Going up Mount Hiei (比叡山) near Kyoto, Japan was a dream for me, having read about the mountain several times in my readings in Japanese history and literature. Wasn’t this the mountain where the warrior monks once dwelt, only to face defeat by Oda Nobunaga? I loved to watch anime as a young boy and it was also in Mt. Hiei where the epic battle between Kenshin and Shishio was held, in Rurouni Kenshin. Thus, it was not just the hiker in me that brought me at its foot, one rainy October day. From Osaka, I took the kaisoku train to Kyoto Main Station, then changed trains and dropped off at the Hieizan-Sakamoto Station.
Actually, there’s a cable car, then a ropeway, that takes you all the way to the top, but I preferred to walk, just like Yahiko and Sano in RK when the went to see the aftermath of Kenshin’s battle. It amazed me that the atmosphere looked exactly as I had seen it in the anime, or as I had imagined it from the books. But then, it began to rain…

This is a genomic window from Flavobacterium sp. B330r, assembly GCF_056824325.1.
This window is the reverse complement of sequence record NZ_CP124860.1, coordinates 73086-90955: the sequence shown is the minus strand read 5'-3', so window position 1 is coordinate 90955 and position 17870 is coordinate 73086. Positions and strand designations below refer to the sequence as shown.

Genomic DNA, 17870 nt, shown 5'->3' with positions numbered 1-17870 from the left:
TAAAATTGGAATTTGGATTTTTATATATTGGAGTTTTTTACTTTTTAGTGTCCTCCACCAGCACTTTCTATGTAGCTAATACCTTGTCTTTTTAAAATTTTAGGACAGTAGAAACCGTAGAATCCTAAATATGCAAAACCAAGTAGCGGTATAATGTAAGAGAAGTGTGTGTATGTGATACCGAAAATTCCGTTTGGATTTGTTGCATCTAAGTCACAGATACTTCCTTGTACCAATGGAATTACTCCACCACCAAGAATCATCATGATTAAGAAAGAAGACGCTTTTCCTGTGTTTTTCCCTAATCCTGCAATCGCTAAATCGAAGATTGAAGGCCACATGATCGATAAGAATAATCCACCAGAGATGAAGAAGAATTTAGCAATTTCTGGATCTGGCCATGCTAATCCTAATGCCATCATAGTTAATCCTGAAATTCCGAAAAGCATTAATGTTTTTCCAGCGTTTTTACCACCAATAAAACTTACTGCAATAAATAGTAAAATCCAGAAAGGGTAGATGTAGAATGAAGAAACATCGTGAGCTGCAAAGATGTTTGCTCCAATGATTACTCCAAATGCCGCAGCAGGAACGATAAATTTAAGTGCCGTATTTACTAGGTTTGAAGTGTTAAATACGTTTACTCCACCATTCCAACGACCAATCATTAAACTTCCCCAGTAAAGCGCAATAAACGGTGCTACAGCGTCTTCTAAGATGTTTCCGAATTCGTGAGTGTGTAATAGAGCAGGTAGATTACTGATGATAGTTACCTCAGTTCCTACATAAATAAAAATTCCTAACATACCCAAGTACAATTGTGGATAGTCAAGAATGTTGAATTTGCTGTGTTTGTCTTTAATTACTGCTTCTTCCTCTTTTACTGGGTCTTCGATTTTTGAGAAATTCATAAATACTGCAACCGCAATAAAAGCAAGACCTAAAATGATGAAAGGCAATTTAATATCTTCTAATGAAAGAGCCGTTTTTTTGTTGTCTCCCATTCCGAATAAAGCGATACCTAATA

I took refuge at the Enryaku-ji, the temple complex of the marathon monks and a UNESCO World Heritage Site (I had to pay an entrance fee of Y500 or 600). As I walked towards it, I could hear the tolling of the bells. It grew colder with the wind and the rain, and I could not take out my camera to capture the sublimity of the moment, but I pressed on with my walk. I decided to make a travese to the Eizan cable car.
Soon a thick mist enveloped me, and at the summit, 830 MASL, there was nothing to see; had the clouds not obstructed the view I would have seen beautiful Lake Biwa, and the mountain slopes at the turn of autumn. But my Hiei-zan experience would be misty and mystical, without pictures or views, but with much contemplation and realization. Veiled by the mist, I was mistook for a bear by a monk from Kyoto, who asked me, “Why are you here?” I answered: “I came to see the famous Hiei-zan, but sadly, it is covered with fog.” The monk just smiled, and replied: “You have seen it, and from now on, take it with you.” Until now, I am still trying to think about what he said.
AUTUMN IN JAPAN 2011
HM #202: Outdoor shops in Osaka